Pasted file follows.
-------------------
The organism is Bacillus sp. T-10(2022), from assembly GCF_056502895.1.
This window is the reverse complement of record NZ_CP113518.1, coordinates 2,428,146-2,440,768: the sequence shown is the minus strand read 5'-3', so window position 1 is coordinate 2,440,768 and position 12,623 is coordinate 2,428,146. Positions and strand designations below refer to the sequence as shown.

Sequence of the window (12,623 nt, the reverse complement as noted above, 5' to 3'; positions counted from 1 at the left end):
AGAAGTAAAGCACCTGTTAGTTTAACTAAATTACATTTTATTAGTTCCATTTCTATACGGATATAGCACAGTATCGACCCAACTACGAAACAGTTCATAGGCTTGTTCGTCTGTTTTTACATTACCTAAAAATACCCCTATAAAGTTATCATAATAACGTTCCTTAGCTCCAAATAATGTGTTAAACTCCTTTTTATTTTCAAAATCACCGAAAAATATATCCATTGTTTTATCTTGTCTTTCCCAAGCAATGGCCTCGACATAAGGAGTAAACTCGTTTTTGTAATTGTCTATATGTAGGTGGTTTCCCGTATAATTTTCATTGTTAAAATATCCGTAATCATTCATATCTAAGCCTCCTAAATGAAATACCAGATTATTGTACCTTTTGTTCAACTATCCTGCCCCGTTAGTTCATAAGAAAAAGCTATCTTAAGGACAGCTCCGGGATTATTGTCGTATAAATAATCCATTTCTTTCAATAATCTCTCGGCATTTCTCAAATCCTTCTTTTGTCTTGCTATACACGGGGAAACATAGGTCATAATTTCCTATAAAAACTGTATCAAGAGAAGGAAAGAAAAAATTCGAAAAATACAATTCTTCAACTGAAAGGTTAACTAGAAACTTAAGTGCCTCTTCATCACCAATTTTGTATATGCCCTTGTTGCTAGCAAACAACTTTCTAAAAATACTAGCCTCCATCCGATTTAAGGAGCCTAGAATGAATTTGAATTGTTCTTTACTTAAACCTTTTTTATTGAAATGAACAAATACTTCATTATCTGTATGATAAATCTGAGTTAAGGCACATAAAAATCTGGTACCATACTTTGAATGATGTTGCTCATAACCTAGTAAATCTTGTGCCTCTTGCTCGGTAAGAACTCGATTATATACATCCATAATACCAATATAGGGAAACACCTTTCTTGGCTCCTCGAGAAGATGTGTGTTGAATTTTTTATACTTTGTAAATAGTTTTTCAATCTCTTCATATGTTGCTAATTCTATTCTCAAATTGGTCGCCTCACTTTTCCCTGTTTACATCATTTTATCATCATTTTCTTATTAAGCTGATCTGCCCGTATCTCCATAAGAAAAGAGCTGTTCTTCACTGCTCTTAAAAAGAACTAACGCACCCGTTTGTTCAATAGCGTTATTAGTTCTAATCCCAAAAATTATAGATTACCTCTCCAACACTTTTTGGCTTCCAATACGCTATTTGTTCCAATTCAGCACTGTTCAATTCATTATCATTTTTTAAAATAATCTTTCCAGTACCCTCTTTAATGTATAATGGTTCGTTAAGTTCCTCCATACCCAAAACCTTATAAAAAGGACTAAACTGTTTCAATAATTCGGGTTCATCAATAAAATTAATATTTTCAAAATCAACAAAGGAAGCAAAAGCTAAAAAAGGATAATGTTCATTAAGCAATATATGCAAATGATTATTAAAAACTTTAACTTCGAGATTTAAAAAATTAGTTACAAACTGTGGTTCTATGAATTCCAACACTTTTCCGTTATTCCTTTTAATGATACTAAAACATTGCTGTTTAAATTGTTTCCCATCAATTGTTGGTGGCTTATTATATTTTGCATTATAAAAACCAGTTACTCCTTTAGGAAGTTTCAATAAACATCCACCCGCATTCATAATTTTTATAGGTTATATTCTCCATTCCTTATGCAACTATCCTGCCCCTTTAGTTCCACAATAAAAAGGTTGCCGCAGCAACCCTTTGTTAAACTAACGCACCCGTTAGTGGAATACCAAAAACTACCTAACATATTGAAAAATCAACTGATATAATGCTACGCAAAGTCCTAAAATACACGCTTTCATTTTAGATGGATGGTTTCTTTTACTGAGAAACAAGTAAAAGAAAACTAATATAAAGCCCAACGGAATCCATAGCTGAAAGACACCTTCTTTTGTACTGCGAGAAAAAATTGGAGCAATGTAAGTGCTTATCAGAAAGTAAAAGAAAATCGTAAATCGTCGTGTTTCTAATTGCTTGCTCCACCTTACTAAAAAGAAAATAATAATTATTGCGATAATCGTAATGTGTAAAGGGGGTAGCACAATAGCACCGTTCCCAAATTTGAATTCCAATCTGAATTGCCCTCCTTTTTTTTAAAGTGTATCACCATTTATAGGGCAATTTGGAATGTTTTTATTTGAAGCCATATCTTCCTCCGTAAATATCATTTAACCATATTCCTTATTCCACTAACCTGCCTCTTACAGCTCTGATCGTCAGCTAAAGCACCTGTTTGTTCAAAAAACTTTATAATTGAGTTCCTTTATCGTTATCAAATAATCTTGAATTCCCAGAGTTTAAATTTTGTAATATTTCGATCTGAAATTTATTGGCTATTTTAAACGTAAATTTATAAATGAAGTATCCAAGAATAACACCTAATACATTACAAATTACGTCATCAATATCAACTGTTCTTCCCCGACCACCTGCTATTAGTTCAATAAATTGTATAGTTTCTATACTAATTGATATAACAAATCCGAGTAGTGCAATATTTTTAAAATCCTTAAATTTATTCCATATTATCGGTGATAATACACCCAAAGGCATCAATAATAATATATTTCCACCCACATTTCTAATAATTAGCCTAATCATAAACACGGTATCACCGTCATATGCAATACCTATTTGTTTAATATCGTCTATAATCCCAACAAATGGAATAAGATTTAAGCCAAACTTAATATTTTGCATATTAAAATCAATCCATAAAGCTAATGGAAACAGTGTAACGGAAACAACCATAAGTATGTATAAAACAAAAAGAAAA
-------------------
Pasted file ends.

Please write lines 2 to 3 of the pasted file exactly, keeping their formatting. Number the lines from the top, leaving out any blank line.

This window is the reverse complement of record NZ_CP113518.1, coordinates 2,428,146-2,440,768: the sequence shown is the minus strand read 5'-3', so window position 1 is coordinate 2,440,768 and position 12,623 is coordinate 2,428,146. Positions and strand designations below refer to the sequence as shown.

Sequence of the window (12,623 nt, the reverse complement as noted above, 5' to 3'; positions counted from 1 at the left end):